The success of Denmark’s rapid transition off fossil fuels over the last 10 years could point the way for “naysayers” whose “failure of the imagination” is holding off a similar shift in Canada, Globe and Mail European Bureau Chief Eric Reguly writes in a recent opinion piece.
“Going quickly from black to green in, say, electricity generation seems a megaproject too far, an unfathomable exercise in science fiction, theoretically possible but about as easy as building a colony on Mars,” Reguly writes, citing Ontario Premier and “Fossil-in-chief” Doug Ford’s evidence-free opposition to renewable electricity generation.
“The trouble for the naysayers such as Mr. Ford is that greening up the economy in a hurry is no longer an option,” he explains. “It has to be done to prevent catastrophic climate change. The cost of business-as-usual as the Arctic ice cap melts, sea levels rise, deadly floods and droughts become commonplace, and animal species go extinct en masse is far worse than making the bold decision to put the green evolution into overdrive.”
Reguly cites Denmark as an example of what’s possible, recalling his own observations in Copenhagen when it hosted the 2009 United Nations climate conference.
At the time, “the country had one of the dirtiest electricity systems in Europe. How ironic that this grubby city, and country, had the nerve to host a climate summit, the international press covering the event thought (I was at the summit and wrote exactly that).”
But Danish officials heard the critiques and “cleaned up their act in a hurry by focusing their green effort on Ørsted, the state-controlled energy company that was then known as Dong, short for Danish Oil and Natural Gas. At the time, Ørsted emitted fully one-third of Denmark’s planet-warming carbon dioxide emissions. Since 2006, it has reduced those emissions by an astonishing 83%.”
Along the way, Ørsted “turned into a stock market star and transformed itself into the world’s largest developer of offshore wind power,” delivering 41% higher share value over the last year and a 160% increase since an initial public offering in 2016. “Not bad for a once-obscure company in a country that could be sunk in one of Canada’s bigger lakes,” Reguly writes. “Mighty Suncor, Canada’s top oil company and the biggest name in the Alberta oil sands, is worth only $9 billion more than Ørsted and has lost 5.4% in the last year.”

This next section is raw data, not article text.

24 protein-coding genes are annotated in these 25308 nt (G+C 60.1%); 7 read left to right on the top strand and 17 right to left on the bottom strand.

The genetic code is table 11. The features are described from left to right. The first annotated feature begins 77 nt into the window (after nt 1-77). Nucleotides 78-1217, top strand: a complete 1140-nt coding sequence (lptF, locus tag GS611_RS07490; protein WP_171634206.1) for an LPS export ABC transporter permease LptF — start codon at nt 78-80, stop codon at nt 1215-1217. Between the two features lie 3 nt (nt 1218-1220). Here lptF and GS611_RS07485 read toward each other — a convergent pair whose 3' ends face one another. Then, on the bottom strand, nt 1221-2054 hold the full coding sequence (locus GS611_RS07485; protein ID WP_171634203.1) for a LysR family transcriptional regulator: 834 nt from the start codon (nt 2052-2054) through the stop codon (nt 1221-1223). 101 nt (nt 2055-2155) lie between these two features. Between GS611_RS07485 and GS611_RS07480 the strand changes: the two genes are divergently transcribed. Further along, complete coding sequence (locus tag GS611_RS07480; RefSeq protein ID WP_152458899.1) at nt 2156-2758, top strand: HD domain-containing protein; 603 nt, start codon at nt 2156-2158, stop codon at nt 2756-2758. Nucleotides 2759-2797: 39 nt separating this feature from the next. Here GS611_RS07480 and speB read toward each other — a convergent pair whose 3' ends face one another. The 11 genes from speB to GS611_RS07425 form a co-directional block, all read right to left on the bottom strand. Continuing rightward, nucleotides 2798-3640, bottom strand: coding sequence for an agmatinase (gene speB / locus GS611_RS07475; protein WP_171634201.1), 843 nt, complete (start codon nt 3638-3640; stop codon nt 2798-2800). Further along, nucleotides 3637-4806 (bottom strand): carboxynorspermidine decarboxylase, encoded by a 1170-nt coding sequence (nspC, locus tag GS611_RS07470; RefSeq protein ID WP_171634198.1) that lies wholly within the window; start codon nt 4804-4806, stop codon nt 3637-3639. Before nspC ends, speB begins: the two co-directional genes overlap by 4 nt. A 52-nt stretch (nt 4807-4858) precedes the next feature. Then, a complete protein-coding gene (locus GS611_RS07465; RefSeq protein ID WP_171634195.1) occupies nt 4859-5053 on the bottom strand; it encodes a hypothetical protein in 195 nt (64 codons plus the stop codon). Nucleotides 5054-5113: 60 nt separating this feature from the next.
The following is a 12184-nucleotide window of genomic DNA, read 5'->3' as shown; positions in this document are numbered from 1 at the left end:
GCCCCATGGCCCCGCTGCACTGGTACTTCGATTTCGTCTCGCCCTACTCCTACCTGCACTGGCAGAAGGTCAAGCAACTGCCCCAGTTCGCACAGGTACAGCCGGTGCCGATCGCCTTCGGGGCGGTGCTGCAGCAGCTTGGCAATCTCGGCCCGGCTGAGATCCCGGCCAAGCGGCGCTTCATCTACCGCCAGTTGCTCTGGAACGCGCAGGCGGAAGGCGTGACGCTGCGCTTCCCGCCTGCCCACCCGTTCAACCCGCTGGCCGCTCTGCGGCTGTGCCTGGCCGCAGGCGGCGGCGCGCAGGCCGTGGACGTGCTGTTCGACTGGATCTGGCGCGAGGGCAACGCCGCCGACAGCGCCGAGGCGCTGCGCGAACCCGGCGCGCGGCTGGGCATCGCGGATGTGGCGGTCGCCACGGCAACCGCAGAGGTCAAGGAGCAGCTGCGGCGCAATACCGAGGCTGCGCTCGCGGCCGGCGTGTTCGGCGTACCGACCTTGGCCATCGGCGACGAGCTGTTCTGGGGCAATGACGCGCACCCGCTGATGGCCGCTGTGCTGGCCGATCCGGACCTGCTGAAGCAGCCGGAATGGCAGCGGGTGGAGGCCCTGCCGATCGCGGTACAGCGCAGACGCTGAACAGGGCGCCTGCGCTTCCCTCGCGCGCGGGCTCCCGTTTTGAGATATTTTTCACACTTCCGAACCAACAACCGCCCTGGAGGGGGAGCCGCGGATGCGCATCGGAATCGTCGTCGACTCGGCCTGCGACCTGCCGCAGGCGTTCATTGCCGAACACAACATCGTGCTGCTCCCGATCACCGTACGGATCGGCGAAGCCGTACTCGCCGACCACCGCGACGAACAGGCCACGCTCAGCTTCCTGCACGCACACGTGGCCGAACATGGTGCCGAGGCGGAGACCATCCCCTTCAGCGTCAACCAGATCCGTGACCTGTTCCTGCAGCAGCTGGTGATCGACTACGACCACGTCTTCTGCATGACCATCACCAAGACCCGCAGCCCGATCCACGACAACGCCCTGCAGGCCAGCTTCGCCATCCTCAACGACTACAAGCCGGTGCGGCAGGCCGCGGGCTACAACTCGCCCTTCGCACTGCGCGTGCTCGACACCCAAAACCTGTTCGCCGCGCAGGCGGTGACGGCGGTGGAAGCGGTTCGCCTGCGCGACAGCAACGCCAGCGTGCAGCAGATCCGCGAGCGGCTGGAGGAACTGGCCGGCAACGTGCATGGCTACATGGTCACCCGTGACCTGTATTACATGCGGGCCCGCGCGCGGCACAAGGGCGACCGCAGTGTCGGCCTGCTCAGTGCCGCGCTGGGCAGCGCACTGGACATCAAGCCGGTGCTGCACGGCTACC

Reguly reviews the drastic greenhouse gas reductions that will be needed to meet the IPCC’s targets to avert runaway climate change, noting that 31% of the cuts, the largest single share, must come from electricity and heating. “The good news is that Ørsted proved that rapid decarbonization is not a fantasy. The company almost made it look easy.”
As recently as the mid-2000s, the company “was still investing heavily in coal and blackening the skies over Denmark. It even intended to build an enormous coal-fired plant in northeast Germany, at Greifswald,” he recalls. Then in 2008, Ørsted “decided to reverse its coal strategy virtually overnight,” replacing the dirtiest of fossil fuels with offshore wind power.
“It wasn’t promising miracles. It expected the transformation to take decades and meet all sorts of internal and political resistance, given the risky nature of the overhaul.” But after weathering the 2008 economic crash, the business was coming on strong by 2014, and the IPO in 2016 was ultimately Denmark’s biggest ever. Last year, the company’s net profit hit $3.8 billion, its return on capital came in at 32%, and “its wind business is vast and global” and includes the first offshore wind farm in the United States.
“Ørsted’s black-to-green transformation in less than a decade is unique among big electricity producers, but it shouldn’t be,” Reguly concludes. “It’s proof that embracing clean energy is not just necessary for the fight against climate change; it can create a lot of value too. Who’s next?”